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Settler Ideology and Attawapiskat

There is a "common sense" settlerist discourse in this country that holds, empirical evidence to the contrary, that the colonized are privileged to be colonized––indeed, sometimes even more privileged than the colonizers.  Perhaps a sublimated articulation of the "civilizing mission" ideology that could be openly proclaimed decades ago, the claim that the colonized "have it good" under colonialism is usually, specifically in Canada and the US, based on spurious claims about supposed tax exemptions, idyllic myths about North American bantustans (Canadian reserves, we need to remember, were the basis for the South African apartheid bantustan system), or some other garbage that passes for wisdom amongst those who want their racism justified as rational fact.  Now with the media furor surrounding Attawapiskat, where once again the Canadian public is being inundated with the reality of colonized life (this happens every once in a while only to be quickly forgotten), the colonized-have-it-better-than-the-colonizer ideology cannot be asserted so easily.  And yet, as anyone who understands that a colonial context necessarily requires colonial ideologies to function as colonialism, with a little bit of tinkering, the ideology persists in a more insulting form regardless of the reality of Attawapiskat.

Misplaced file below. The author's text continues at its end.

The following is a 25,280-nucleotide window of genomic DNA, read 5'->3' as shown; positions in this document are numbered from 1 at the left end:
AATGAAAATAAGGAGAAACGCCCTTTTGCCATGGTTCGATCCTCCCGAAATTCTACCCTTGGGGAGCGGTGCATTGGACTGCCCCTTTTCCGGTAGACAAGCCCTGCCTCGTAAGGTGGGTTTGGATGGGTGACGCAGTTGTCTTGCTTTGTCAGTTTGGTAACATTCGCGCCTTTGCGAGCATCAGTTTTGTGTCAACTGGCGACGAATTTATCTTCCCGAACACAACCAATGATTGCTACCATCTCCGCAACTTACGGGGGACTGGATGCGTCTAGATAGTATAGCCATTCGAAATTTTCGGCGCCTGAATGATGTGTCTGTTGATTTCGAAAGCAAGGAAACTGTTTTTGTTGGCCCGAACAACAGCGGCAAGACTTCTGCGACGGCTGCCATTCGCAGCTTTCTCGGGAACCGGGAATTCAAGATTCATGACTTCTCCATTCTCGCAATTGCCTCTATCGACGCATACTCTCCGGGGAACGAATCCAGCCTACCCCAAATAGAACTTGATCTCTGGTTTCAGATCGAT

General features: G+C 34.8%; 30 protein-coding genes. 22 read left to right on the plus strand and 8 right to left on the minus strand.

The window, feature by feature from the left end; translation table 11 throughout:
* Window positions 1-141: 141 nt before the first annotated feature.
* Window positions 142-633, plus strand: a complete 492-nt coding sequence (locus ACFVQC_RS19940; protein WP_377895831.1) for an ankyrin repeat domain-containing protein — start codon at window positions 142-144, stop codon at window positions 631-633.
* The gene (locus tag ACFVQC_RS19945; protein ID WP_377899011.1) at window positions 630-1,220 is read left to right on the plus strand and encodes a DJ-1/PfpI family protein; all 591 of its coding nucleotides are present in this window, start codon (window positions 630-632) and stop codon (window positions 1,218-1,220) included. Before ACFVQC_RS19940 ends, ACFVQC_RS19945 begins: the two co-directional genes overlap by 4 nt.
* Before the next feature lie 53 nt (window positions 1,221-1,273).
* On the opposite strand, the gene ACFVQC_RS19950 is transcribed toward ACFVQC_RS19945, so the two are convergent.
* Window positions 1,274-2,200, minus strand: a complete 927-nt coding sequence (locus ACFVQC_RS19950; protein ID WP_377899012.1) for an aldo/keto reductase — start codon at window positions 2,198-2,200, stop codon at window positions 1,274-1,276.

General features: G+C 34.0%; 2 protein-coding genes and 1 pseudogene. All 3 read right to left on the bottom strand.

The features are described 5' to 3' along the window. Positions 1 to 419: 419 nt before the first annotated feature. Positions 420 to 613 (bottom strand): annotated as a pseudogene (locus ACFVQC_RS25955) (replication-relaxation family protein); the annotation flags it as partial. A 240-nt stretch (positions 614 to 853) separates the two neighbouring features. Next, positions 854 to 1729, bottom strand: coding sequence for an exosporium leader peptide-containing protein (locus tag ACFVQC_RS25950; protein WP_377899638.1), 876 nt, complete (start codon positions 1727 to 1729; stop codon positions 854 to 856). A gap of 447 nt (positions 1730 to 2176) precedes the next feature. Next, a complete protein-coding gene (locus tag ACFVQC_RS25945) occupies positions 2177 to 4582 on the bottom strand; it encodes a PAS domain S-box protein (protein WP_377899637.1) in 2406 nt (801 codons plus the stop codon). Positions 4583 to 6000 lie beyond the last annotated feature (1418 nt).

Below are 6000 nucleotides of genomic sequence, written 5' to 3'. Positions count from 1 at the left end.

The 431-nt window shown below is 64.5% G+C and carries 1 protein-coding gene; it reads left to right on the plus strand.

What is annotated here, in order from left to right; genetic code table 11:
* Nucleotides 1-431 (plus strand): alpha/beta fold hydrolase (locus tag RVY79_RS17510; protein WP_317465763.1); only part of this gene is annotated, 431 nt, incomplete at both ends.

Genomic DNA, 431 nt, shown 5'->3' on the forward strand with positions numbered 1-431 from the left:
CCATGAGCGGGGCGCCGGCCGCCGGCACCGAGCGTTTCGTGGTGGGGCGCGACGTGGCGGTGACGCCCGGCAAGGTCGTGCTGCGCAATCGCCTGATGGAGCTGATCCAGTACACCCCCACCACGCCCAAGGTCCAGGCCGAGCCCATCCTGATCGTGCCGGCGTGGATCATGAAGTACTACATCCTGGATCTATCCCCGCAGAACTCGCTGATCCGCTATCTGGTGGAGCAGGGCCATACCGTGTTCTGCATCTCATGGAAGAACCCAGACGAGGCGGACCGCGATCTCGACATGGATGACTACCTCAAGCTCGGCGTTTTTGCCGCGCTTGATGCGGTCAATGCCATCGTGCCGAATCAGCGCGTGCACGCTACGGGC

Now we have the Conservative government claiming that it has provided Attawapiskat with around ninety million dollars in tax money since 2007 and that the reason for the abhorrent conditions (which, we need to point out, are just the conditions produced, to greater and lesser degrees, by colonialism) in this indigenous community are not the fault of the colonial government but the fault of indigenous mis-management.  Here we have the perfect justification for both colonial misery and the ideology that the life of the colonized under colonialism, aside from the odd aberration produced by deviant individuals (i.e. residential schools are the fault of Catholic priests, not the logical result of Canadian colonialism), is a wonderful thing and all criticism is nothing more than ungrateful complaining.  Actually, this ideological unity happens quite often, especially at those moments when the effects of colonialism are revealed or the colonized decide they're going to actively resist; the whole "Attawapiskat brought its misery upon itself" bullshit is actually quite predictable.